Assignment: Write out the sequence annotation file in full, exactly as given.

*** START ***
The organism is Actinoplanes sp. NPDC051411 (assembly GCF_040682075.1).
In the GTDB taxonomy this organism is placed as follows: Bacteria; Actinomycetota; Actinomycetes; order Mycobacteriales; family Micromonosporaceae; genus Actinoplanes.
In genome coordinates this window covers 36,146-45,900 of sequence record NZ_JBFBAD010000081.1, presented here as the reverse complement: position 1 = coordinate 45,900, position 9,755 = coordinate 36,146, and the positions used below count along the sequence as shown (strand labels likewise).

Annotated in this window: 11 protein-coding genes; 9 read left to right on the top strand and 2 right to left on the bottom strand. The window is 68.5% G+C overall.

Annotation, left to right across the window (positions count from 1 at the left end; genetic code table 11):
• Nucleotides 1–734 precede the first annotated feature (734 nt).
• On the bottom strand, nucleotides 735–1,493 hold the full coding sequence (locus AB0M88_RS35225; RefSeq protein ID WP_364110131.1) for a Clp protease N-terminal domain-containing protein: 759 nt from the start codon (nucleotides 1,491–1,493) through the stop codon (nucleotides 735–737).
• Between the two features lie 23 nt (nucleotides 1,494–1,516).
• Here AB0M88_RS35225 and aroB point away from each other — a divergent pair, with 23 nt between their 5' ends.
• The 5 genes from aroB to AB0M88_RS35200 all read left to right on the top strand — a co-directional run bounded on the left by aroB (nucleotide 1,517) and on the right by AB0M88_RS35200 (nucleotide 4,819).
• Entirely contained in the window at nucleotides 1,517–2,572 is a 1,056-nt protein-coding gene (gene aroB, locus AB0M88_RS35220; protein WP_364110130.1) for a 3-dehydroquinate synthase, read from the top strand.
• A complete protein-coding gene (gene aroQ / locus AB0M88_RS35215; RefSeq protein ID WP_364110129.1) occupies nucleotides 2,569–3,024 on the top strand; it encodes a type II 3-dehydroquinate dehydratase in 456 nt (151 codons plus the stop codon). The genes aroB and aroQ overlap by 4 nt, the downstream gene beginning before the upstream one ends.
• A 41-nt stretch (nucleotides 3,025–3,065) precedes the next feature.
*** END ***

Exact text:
The organism is Actinoplanes sp. NPDC051411 (assembly GCF_040682075.1).
In the GTDB taxonomy this organism is placed as follows: Bacteria; Actinomycetota; Actinomycetes; order Mycobacteriales; family Micromonosporaceae; genus Actinoplanes.
In genome coordinates this window covers 36,146-45,900 of sequence record NZ_JBFBAD010000081.1, presented here as the reverse complement: position 1 = coordinate 45,900, position 9,755 = coordinate 36,146, and the positions used below count along the sequence as shown (strand labels likewise).

Annotated in this window: 11 protein-coding genes; 9 read left to right on the top strand and 2 right to left on the bottom strand. The window is 68.5% G+C overall.

Annotation, left to right across the window (positions count from 1 at the left end; genetic code table 11):
• Nucleotides 1–734 precede the first annotated feature (734 nt).
• On the bottom strand, nucleotides 735–1,493 hold the full coding sequence (locus AB0M88_RS35225; RefSeq protein ID WP_364110131.1) for a Clp protease N-terminal domain-containing protein: 759 nt from the start codon (nucleotides 1,491–1,493) through the stop codon (nucleotides 735–737).
• Between the two features lie 23 nt (nucleotides 1,494–1,516).
• Here AB0M88_RS35225 and aroB point away from each other — a divergent pair, with 23 nt between their 5' ends.
• The 5 genes from aroB to AB0M88_RS35200 all read left to right on the top strand — a co-directional run bounded on the left by aroB (nucleotide 1,517) and on the right by AB0M88_RS35200 (nucleotide 4,819).
• Entirely contained in the window at nucleotides 1,517–2,572 is a 1,056-nt protein-coding gene (gene aroB, locus AB0M88_RS35220; protein WP_364110130.1) for a 3-dehydroquinate synthase, read from the top strand.
• A complete protein-coding gene (gene aroQ / locus AB0M88_RS35215; RefSeq protein ID WP_364110129.1) occupies nucleotides 2,569–3,024 on the top strand; it encodes a type II 3-dehydroquinate dehydratase in 456 nt (151 codons plus the stop codon). The genes aroB and aroQ overlap by 4 nt, the downstream gene beginning before the upstream one ends.
• A 41-nt stretch (nucleotides 3,025–3,065) precedes the next feature.